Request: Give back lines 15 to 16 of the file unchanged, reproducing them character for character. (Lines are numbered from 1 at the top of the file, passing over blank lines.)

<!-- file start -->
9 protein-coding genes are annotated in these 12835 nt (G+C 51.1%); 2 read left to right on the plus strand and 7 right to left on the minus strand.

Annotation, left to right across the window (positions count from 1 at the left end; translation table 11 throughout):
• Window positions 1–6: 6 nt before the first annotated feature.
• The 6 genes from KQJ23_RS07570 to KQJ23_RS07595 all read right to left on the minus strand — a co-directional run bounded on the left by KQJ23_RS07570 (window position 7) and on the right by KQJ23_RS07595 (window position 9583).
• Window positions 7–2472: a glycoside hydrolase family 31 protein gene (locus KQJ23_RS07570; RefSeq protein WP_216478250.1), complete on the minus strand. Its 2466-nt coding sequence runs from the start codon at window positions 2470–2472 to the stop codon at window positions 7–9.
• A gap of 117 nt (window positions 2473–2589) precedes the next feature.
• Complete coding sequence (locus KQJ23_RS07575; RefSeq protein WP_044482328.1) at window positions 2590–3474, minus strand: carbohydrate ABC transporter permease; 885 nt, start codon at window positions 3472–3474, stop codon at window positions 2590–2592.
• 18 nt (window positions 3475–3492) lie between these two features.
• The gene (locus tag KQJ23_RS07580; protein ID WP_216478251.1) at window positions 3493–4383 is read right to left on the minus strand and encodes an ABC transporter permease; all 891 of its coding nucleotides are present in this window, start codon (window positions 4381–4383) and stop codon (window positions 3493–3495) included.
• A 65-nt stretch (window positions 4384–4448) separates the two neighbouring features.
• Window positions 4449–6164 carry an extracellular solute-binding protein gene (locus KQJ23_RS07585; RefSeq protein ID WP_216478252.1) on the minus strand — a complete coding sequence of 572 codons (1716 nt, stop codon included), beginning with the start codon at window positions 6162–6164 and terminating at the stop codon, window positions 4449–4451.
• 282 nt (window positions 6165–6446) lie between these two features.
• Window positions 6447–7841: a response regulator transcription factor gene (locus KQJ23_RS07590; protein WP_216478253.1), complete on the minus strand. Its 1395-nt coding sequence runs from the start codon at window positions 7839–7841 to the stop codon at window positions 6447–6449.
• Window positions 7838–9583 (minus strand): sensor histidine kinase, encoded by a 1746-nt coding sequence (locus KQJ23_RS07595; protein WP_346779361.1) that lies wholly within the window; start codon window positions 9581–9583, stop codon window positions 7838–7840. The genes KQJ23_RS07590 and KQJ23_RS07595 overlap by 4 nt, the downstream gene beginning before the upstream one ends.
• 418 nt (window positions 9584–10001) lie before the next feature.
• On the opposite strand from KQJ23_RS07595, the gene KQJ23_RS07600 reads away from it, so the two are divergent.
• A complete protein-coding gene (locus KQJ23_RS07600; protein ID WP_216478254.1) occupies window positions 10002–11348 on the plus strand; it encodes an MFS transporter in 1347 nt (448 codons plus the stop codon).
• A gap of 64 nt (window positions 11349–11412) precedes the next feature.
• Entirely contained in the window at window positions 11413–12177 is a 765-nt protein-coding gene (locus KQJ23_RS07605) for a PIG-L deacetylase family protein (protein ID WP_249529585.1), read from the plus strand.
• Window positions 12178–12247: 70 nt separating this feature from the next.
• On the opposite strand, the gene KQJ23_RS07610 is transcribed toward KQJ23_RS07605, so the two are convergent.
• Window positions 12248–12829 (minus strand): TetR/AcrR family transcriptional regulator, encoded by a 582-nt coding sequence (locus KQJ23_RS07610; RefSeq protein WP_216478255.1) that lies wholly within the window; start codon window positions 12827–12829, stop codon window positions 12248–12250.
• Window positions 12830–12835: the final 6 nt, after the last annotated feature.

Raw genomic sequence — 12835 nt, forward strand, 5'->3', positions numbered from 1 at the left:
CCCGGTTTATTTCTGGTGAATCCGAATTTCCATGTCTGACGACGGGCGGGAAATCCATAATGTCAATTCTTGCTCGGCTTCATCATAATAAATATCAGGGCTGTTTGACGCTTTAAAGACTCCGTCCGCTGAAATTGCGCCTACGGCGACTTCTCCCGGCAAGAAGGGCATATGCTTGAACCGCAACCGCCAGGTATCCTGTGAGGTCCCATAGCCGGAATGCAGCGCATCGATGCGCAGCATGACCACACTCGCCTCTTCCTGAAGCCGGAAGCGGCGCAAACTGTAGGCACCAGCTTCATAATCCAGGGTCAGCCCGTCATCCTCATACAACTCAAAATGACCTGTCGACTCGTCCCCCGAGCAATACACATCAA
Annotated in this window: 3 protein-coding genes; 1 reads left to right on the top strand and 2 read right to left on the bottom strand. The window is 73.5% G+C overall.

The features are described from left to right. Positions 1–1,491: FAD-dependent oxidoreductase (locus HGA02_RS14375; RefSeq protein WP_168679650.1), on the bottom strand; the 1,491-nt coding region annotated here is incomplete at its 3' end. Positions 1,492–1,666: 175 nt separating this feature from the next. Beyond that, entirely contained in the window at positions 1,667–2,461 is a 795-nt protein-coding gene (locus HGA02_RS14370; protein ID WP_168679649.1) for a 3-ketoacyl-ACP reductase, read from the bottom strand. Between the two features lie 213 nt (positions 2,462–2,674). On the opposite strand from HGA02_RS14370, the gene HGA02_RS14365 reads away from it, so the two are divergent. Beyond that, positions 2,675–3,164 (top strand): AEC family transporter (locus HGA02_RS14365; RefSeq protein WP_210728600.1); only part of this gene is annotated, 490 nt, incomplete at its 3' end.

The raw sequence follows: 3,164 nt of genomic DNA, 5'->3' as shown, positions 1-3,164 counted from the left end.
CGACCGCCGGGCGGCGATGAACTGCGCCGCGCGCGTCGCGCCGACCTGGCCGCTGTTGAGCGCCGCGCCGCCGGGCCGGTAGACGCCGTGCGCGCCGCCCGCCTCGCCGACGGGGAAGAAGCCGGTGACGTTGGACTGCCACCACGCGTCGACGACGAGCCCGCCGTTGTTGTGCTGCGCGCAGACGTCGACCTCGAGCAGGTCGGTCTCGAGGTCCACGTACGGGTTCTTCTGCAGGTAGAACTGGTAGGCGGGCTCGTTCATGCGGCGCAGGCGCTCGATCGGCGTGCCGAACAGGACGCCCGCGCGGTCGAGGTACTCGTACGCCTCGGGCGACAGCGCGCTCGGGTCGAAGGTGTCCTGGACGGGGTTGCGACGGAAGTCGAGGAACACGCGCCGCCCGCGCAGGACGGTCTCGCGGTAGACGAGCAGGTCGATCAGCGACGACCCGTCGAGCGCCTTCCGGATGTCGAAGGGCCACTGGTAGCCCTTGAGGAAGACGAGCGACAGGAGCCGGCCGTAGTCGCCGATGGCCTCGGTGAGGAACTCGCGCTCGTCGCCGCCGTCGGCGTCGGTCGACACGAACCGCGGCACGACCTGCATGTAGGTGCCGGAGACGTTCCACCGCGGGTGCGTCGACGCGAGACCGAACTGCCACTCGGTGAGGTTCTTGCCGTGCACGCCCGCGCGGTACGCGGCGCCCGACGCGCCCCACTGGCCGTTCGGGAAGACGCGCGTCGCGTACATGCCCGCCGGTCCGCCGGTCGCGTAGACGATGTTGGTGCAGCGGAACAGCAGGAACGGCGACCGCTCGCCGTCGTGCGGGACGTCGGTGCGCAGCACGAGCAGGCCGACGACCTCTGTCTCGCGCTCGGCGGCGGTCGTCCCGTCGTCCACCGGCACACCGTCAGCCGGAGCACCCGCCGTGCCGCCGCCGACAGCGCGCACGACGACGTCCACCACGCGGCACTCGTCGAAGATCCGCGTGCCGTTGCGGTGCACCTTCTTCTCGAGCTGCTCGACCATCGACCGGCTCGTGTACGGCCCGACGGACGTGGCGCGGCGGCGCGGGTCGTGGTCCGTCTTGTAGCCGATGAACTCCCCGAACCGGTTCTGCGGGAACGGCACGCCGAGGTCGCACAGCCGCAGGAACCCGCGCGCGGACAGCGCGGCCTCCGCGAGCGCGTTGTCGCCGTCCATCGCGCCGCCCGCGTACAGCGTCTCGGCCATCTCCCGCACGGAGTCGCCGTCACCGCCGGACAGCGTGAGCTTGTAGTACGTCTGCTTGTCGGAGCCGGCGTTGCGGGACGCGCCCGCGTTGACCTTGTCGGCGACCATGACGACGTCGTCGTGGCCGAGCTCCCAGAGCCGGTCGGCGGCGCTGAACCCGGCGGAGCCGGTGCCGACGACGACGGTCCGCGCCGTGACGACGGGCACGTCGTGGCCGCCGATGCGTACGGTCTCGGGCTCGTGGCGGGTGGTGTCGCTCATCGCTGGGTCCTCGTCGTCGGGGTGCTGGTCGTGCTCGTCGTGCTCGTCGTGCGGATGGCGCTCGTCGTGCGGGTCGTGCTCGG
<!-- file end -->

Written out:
• 418 nt (window positions 9584–10001) lie before the next feature.
• On the opposite strand from KQJ23_RS07595, the gene KQJ23_RS07600 reads away from it, so the two are divergent.